The The singer Matt Johnson’s “Boozepark” fears for new Boxpark clone
PUBLISHED: 09:54 11 April 2014 | UPDATED: 21:14 12 April 2014
Fears that a new pop-up shopping mall created from shipping containers in Shoreditch could become a “boozepark” have been ignored, it was claimed this week.
Investment company Chromex was given permission by Hackney Council to erect the two-storey structure containing office and retail space dubbed The Work: Shop on TfL land in Holywell Lane, which is currently used as a car park.
The site is surrounded by 20 homes, whose residents fear that bars could also be located in the new development as in nearby Boxpark, in Shoreditch High Street.
The Shoreditch Community Association, the Jago Action Group formed of residents and traders and conservation group OPEN Shoreditch objected to the plans, along with the South Shoreditch Conservation Area advisory committee, stating the site is at the heart of the Shoreditch conservation zone and is surrounded by listed buildings and 20 homes.
But planning officer Russell Smith recommended approval of the scheme and objectors feel their concerns have been ignored.
Co-chairman association and the singer, Matt Johnson, who owns a business in Holywell Lane, spoke at the meeting last Wednesday. “I’m sure Mr Smith is normally a reliable case officer, yet on this application I believe he’s made a mistake,” he said, adding that he felt he had “lightly dismissed” their “valid concerns, as if they don’t exist”.
“There have been countless complaints against Boxpark, now known as ‘Boozepark’ by the local community, as most of their units now sell alcohol and play loud music,” he continued.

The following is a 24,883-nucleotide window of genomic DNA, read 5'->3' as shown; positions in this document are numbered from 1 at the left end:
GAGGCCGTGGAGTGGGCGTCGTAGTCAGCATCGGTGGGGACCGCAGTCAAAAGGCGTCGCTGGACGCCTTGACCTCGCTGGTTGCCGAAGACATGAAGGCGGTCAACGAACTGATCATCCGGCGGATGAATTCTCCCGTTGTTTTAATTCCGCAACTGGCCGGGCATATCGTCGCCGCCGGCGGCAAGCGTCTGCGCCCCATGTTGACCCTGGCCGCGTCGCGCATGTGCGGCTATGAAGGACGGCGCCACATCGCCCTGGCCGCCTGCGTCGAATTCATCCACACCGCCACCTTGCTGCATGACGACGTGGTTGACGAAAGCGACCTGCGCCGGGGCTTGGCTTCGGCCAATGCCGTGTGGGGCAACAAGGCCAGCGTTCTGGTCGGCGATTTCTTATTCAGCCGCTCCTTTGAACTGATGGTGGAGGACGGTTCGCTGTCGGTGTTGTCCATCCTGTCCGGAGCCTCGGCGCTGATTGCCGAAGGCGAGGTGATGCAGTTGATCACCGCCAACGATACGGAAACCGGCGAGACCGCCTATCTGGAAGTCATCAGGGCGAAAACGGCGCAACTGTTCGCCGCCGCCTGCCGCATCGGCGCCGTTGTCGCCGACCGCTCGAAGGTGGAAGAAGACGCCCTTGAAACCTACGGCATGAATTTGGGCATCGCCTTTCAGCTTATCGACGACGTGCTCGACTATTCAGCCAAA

“What is to stop the same thing happening on the Holywell Lane site?”
The scheme went on to be rubber-stamped by councillors who sit on the planning committee.
Gaurav Mohindra, from the Chromex Group, defended the application, saying the railway line which passes over the site constrains long-term permanent development, but their aim is to regenerate the site to benefit residents, artisans and entrepreneurs.
“There is no application for restaurant and night-time uses contained within the proposal,” he told the Gazette.
“Therefore a temporary construction, allowing occupation by start-ups and SMEs on a short-term basis is a logical solution to enhance the immediate area.
“We look forward to working alongside the local community on this exciting project.”
Roger Wade, director of Boxpark, refuged the suggestion that Boxpark is a “Boozepark”. “Our tenants have alcohol licenses granted by the council and we have not had one serious alcohol related police incident,” he said.
“The reality is that thousands of Hackney residents and employees quietly enjoy Boxpark and we are a major employer in the area.”
The planning application for the Holywell Lane development reads: “Identify ideal tenant from the existing resources in Shoreditch area as potential operators objectives virtuoso circle increase attractive to entire project vestige of Covent Garden in Shoreditch Green sustainable site using reclaimed materials, in keeping with what Shoreditch borough is known for - but also offering something new to the area enticing a new dynamic, permanent tenants to fully occupy the site.”
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